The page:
Texting crash survivor will speak to local students

SARANAC LAKE – College graduation should be one of the happiest days of a person’s life. For Jacy Good, it will forever be remembered as the day her parents were killed and she was left partially paralyzed.

Jacy is known for her appearances on “Oprah” and “Say Yes to the Dress” and has been featured in publications like People, in her quest to prevent distracted driving, which caused the crash that changed her life.

“If I can get laws passed,” Good told People magazine, “then my parents died for a reason.”

In May 2008, on their way home from her graduation from Muhlenberg College in Allentown, Pa., the car carrying Jacy and her parents was struck head-on by a tractor trailer as both entered an intersection with green lights. The truck had swerved to try to avoid a man coming from the intersecting road who attempted to turn left through a red light. That man was talking on his phone at the time.

Her parents didn’t survive the crash. Through the efforts of an off-duty paramedic, Jacy miraculously survived. The first night, Jacy was given just a 10 percent chance of survival as she lay in a coma. Although she recovered, a traumatic brain injury left her unable to use her left arm or lower leg and with minor cognitive issues.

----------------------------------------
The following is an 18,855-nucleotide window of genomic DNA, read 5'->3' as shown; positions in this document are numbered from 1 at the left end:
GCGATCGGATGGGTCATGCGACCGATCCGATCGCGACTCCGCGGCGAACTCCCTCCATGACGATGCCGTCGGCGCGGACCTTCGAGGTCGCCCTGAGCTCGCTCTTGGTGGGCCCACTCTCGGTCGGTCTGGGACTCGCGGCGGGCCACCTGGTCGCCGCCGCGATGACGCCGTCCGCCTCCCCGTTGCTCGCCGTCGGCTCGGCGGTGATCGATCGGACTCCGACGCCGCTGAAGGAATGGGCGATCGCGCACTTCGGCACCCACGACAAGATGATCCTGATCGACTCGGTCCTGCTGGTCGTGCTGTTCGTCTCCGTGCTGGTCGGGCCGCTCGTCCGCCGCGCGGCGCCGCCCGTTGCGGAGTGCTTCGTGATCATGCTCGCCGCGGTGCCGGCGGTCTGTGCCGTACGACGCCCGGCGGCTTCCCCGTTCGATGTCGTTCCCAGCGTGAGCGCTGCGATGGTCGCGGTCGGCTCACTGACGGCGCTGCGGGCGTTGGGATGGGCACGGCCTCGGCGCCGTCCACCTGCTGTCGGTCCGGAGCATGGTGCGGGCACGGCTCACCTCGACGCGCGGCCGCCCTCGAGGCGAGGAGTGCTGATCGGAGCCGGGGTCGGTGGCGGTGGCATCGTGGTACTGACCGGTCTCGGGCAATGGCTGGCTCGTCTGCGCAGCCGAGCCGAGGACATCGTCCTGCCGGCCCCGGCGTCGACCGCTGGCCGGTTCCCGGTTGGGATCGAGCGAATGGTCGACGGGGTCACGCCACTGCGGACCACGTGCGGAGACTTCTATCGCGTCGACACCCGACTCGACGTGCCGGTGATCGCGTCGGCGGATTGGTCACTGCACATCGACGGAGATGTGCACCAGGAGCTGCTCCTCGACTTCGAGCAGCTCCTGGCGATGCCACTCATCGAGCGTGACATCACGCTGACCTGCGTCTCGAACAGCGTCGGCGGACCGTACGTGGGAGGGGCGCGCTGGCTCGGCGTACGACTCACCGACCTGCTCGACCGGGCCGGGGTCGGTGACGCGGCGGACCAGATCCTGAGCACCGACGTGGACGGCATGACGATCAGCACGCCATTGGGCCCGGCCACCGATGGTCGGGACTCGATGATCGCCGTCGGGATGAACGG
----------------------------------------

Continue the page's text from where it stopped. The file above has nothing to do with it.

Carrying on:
Upon recovery, Jacy immediately went to work in her fight against distracted driving, which can mean anything from cell phone use (texting or calling) to eating, drinking or playing with the radio.

Jacy brought her story to local students at 8:30 a.m. today at the Tupper Lake High School and at the Saranac Lake High School later in the morning.

Brian Goetz, traffic supervisor for state police, said Jacy left a lasting impression on students at the Lake Placid High School last year and that with prom season coming up, this is a perfect time to bring Jacy back to local schools.

“It was very well received,” he said of last year’s Lake Placid event. “She had half the teachers in tears. It was very touching.”

Goetz said although he has seen her presentation seven or eight times now, it never gets old.

“Every time, you get those same cold chills,” he said. “I think it’s a presentation that should be done at every school. If it changes one person’s lifestyle, that could be the one person who caused the accident that killed her parents.”

The presentation was brought to local students by state police and Gov. Andrew Cuomo’s Traffic Safety Committee.